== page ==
• bugguide.net allows you to upload a photo of an insect for identification by volunteer experts. Depending on the insect, it may be identified quickly or can take weeks or months for an ID.
  • iNaturalist.org allows you to document your outings by uploading photos along with the location. Volunteers will suggest IDs for your submissions. Another nice feature is that you can search for a species, narrow the location filter to your state or county, and see other species with which if may be commonly confused.
  • Facebook groups! If you are on Facebook, there is almost certainly a group you can join that is dedicated to native plants, birds, pollinators, reptiles, or whatever critter you are interested in. Be sure to review the group’s guidelines before requesting an identification so you don’t run afoul of any rules (though most people are generally very nice and happy to help). These groups are also helpful with passive knowledge absorption: as you see and learn about what other people are posting, you can watch for them in your own outings. Look for Iowa Wildflower Report, Pollinators on Native Plants, your local bird club, and many others.
  • Other forums: Dave’s Garden has a forum for plant IDs; sites like reddit have several subreddits dedicated to helping identify things (r/whatsthisplant; r/whatsthisbug; r/whatsthisbird for a few). When venturing into forums beyond local Iowa resources, be sure to include your general location to help with the ID.
  • Another excellent and informative site is illinoiswildflowers.info, which has tons of detail about plants found in Illinois and at the bottom usually includes similar species and how to distinguish them. I will refer to this frequently when I have an idea of an ID but want to confirm it. This is also one of the primary resources I use when writing about the plants that can be found on the Greenway.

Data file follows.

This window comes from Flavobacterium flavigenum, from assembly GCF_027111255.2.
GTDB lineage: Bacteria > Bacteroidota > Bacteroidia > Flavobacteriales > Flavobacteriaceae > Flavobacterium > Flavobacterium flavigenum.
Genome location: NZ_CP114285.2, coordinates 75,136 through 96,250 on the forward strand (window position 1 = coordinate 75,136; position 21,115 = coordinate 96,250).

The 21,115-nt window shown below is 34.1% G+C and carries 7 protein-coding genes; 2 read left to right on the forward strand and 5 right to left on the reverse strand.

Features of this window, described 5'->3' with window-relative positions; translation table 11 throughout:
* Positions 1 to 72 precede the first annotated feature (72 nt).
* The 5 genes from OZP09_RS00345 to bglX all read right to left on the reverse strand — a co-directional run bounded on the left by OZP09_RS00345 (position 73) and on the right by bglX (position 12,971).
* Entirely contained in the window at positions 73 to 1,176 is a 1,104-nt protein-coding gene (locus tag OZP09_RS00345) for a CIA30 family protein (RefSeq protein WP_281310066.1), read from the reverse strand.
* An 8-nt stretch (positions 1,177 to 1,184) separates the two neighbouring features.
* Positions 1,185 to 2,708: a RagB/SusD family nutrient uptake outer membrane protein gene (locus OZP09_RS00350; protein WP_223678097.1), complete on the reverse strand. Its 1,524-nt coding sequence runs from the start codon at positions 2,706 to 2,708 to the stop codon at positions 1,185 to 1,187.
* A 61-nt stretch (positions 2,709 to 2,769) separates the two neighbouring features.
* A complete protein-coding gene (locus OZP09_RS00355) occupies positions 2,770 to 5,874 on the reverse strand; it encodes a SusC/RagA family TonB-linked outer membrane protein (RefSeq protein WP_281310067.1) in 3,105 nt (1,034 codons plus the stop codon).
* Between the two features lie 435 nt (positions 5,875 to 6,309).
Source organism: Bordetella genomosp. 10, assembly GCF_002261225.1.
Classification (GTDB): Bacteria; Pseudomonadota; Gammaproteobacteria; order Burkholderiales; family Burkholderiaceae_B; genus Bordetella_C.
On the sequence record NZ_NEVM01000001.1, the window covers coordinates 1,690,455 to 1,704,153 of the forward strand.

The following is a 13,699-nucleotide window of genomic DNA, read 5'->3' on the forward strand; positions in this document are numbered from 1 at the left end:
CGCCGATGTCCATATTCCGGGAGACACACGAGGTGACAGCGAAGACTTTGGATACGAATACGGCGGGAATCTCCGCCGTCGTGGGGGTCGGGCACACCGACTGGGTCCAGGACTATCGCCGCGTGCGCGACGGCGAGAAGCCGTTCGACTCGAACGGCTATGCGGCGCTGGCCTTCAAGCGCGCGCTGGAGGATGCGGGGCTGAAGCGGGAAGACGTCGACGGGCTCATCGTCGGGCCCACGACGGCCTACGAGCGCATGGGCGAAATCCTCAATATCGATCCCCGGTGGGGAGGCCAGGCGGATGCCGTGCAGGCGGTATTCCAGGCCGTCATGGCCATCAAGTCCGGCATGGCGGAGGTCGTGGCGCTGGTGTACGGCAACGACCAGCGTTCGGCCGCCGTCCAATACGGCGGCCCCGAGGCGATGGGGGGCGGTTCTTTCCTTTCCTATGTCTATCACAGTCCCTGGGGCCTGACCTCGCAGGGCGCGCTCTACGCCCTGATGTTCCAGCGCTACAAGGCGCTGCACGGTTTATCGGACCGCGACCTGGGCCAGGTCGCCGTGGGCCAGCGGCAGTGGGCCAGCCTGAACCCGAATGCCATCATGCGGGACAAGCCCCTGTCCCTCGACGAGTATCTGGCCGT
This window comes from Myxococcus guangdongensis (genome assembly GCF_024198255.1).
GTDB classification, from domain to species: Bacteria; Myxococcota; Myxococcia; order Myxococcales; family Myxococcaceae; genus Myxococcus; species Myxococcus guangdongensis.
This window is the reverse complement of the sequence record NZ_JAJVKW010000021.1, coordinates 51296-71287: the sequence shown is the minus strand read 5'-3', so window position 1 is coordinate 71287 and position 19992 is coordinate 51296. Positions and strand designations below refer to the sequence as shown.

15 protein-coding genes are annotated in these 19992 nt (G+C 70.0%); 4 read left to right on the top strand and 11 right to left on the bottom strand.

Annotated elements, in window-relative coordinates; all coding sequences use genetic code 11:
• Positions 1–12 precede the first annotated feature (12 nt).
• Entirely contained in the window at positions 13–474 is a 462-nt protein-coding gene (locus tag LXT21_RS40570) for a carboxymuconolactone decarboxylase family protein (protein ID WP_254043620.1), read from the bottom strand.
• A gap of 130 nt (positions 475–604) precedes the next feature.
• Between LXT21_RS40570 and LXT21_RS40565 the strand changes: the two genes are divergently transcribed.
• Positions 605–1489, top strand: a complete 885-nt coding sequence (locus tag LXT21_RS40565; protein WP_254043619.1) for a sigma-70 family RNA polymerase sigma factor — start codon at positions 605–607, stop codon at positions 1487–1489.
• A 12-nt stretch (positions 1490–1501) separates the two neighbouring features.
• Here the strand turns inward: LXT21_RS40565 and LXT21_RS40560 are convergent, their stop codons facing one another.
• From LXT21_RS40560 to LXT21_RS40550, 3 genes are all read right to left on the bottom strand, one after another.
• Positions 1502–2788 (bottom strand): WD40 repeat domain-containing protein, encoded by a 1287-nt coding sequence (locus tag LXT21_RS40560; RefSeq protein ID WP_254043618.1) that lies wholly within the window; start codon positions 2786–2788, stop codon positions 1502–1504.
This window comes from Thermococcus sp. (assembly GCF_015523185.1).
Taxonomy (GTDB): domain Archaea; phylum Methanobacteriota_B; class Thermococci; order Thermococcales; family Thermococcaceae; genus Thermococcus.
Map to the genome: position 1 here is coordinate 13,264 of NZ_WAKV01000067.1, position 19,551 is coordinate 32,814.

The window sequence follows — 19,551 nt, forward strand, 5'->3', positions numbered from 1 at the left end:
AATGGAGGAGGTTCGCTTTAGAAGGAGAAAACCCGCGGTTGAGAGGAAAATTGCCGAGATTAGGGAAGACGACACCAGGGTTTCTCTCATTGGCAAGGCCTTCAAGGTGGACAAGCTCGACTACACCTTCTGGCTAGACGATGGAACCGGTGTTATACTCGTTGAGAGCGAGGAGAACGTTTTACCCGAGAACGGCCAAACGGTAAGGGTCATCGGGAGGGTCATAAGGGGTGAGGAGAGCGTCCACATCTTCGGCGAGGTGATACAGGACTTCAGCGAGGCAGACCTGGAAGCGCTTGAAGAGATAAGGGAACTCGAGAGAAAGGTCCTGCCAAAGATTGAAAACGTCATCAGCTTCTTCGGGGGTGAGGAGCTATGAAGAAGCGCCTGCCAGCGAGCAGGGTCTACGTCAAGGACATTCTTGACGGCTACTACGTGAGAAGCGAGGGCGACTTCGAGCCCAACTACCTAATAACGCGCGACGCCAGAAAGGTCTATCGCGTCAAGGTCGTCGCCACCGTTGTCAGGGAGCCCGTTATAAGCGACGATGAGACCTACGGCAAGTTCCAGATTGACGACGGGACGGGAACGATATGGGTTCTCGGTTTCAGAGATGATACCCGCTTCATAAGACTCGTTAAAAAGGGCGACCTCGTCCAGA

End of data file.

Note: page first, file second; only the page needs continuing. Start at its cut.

Although it can be incredibly rewarding to identify a new plant or animal on your own, there is certainly no shame in relying on experts for an assist. I try not to make the online ID requests my first stop, if only to allow me to feel the occasional sense of accomplishment when I do find something on my own!

Originally published on Sycamore Greenway Friends.

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Melissa Serenda

A transplant from the suburbs of Chicago to the south side of Iowa City. I enjoy spending time on the Sycamore Greenway, picking up trash around my neighborhood, and the occasional game of cribbage.

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5 responses to “Amateur Naturalist Part 2: What the Heck Am I Looking At?”

  1. Richard Baker says:

    Very helpful information Melissa…thank you.

  2. Melissa says:

    Thanks Richard! It’s wonderful how many resources are available to us, to help learn about the world around us.

  3. Gary Sanborn says:

    Excellent collection of publications and resources, Melissa. One of the best Bur Oak posts to date!

  4. Melissa says:

    Thanks Gary! This is the result of many years of trying to figure out “what the heck I’m looking at.” I hope it’s helpful!

  5. Best view in the town !